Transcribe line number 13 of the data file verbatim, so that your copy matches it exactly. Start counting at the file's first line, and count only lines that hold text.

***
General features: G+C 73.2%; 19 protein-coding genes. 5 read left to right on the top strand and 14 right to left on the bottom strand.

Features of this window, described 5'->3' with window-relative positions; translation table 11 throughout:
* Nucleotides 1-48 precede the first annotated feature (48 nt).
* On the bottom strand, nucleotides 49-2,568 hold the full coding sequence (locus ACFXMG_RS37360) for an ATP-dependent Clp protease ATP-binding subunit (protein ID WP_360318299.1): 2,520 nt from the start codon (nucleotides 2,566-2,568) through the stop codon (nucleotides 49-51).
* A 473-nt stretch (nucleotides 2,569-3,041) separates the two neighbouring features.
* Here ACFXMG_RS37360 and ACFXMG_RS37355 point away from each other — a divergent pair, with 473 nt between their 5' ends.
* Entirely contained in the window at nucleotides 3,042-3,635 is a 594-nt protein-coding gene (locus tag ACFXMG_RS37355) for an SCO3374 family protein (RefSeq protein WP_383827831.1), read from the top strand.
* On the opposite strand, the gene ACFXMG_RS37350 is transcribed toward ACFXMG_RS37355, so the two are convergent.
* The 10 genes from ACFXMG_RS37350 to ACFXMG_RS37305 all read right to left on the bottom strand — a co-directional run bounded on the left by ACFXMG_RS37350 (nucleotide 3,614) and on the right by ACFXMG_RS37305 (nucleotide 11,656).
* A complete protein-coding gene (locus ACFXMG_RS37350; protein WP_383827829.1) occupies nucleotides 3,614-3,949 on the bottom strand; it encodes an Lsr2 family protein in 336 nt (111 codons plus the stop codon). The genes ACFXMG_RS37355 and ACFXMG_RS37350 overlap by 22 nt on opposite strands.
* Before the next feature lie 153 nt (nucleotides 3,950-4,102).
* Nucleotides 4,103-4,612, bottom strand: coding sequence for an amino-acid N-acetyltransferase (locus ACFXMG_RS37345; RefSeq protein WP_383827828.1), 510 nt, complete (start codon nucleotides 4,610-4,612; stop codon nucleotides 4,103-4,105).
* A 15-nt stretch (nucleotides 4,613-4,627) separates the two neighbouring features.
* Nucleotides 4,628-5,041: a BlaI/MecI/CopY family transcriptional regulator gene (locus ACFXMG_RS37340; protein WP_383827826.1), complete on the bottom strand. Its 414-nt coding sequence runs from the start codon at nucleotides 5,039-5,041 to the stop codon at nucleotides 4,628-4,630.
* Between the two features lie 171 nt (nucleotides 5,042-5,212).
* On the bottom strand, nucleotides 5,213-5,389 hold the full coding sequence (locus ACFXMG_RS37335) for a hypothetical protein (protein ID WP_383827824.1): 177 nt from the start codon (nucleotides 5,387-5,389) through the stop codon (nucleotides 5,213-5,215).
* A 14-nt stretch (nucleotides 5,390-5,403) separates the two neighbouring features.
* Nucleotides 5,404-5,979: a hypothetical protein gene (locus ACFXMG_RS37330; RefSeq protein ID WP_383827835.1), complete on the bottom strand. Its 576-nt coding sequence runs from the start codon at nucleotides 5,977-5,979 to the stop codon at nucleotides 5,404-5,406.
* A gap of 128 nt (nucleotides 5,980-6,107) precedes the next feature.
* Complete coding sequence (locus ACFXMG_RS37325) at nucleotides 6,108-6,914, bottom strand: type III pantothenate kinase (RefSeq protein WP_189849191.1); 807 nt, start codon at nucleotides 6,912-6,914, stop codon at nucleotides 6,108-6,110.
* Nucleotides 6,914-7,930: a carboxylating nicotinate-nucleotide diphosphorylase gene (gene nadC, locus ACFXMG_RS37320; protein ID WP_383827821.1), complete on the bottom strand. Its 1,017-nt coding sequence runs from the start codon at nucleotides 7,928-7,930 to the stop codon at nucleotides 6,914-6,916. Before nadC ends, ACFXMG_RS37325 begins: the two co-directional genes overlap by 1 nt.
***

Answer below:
* A 15-nt stretch (nucleotides 4,613-4,627) separates the two neighbouring features.